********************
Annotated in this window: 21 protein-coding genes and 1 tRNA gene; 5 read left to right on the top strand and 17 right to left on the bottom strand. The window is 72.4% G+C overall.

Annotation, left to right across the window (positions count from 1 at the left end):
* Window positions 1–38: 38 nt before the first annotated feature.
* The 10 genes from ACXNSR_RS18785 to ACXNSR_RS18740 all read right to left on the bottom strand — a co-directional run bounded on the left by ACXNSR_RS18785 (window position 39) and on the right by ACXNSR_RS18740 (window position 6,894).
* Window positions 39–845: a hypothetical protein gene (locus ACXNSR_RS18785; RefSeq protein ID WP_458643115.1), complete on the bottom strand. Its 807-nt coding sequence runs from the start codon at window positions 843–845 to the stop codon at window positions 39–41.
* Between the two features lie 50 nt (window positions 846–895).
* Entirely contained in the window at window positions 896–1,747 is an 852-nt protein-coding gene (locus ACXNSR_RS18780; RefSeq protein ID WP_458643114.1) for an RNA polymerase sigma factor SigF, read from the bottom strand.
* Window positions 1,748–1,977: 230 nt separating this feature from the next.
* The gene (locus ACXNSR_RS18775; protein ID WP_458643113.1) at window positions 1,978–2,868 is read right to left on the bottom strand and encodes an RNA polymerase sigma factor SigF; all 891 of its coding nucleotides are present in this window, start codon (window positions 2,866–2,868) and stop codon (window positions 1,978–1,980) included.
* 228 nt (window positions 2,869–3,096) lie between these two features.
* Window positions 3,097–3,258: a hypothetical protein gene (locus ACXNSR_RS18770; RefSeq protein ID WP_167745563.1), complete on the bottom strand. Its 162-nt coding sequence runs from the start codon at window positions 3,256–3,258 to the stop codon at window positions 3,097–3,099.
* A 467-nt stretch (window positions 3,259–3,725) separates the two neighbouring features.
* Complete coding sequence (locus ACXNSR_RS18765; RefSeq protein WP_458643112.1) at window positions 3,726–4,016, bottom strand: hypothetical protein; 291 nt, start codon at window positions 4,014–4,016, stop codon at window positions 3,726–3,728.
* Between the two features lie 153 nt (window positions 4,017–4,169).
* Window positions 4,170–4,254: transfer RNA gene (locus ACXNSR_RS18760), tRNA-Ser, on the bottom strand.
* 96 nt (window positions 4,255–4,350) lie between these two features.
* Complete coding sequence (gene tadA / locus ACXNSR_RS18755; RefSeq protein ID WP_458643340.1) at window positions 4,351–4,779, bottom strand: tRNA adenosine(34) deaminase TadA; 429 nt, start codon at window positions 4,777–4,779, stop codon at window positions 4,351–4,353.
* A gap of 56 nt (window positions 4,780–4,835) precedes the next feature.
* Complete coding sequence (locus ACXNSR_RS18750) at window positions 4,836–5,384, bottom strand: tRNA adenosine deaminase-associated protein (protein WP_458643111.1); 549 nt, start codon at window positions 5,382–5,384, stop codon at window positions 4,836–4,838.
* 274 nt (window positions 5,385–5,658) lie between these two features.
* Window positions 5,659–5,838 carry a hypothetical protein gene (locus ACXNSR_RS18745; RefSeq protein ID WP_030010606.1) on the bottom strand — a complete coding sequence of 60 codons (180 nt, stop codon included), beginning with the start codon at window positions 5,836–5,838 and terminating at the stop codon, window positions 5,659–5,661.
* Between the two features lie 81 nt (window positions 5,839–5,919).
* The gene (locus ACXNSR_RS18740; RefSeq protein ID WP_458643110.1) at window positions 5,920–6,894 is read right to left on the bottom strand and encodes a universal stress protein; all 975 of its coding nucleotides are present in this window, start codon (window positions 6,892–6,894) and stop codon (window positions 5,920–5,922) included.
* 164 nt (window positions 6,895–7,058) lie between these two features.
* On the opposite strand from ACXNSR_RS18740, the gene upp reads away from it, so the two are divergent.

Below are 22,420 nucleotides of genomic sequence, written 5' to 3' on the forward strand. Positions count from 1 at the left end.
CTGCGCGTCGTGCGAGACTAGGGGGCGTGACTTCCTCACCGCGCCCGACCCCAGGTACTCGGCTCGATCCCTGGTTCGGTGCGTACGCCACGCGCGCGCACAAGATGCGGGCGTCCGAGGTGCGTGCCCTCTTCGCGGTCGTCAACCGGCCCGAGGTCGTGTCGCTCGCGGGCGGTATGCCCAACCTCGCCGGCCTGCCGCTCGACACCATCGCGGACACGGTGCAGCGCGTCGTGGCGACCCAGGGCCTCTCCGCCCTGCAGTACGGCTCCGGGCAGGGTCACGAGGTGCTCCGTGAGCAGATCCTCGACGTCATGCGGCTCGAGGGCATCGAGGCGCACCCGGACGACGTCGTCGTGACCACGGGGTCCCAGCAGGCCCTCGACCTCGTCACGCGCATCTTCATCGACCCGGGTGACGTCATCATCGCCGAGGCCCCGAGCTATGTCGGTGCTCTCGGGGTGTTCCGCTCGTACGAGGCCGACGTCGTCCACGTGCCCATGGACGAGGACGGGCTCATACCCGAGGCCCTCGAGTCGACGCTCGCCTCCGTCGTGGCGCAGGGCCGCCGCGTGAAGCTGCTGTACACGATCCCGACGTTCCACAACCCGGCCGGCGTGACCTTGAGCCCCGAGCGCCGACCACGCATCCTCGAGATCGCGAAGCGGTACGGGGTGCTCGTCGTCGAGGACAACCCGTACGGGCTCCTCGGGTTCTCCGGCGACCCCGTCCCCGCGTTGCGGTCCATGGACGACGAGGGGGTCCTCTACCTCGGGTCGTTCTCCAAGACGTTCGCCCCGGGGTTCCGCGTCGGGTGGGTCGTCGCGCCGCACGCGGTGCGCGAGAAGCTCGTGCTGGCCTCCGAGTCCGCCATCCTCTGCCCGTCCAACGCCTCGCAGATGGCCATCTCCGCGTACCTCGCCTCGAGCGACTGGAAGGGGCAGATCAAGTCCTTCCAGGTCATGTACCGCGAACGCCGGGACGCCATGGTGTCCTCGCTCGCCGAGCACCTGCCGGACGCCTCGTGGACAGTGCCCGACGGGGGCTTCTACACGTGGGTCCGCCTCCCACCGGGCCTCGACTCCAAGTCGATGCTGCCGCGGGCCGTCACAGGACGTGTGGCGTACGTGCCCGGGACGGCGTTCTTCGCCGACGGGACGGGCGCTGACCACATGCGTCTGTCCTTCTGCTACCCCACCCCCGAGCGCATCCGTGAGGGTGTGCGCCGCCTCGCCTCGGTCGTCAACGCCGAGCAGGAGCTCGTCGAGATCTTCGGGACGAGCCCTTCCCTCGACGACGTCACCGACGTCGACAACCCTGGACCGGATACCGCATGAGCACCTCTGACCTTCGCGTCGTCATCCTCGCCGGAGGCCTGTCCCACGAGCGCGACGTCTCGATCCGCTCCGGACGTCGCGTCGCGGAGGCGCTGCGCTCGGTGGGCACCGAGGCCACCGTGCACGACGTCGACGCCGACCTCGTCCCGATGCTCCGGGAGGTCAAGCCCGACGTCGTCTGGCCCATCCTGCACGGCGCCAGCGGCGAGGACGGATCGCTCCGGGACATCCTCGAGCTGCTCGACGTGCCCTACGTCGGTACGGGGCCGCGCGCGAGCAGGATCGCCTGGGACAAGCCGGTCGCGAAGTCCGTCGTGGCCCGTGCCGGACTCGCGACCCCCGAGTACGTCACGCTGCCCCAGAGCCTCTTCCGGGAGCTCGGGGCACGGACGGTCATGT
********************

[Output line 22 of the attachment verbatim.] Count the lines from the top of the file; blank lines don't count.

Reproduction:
* Between the two features lie 81 nt (window positions 5,839–5,919).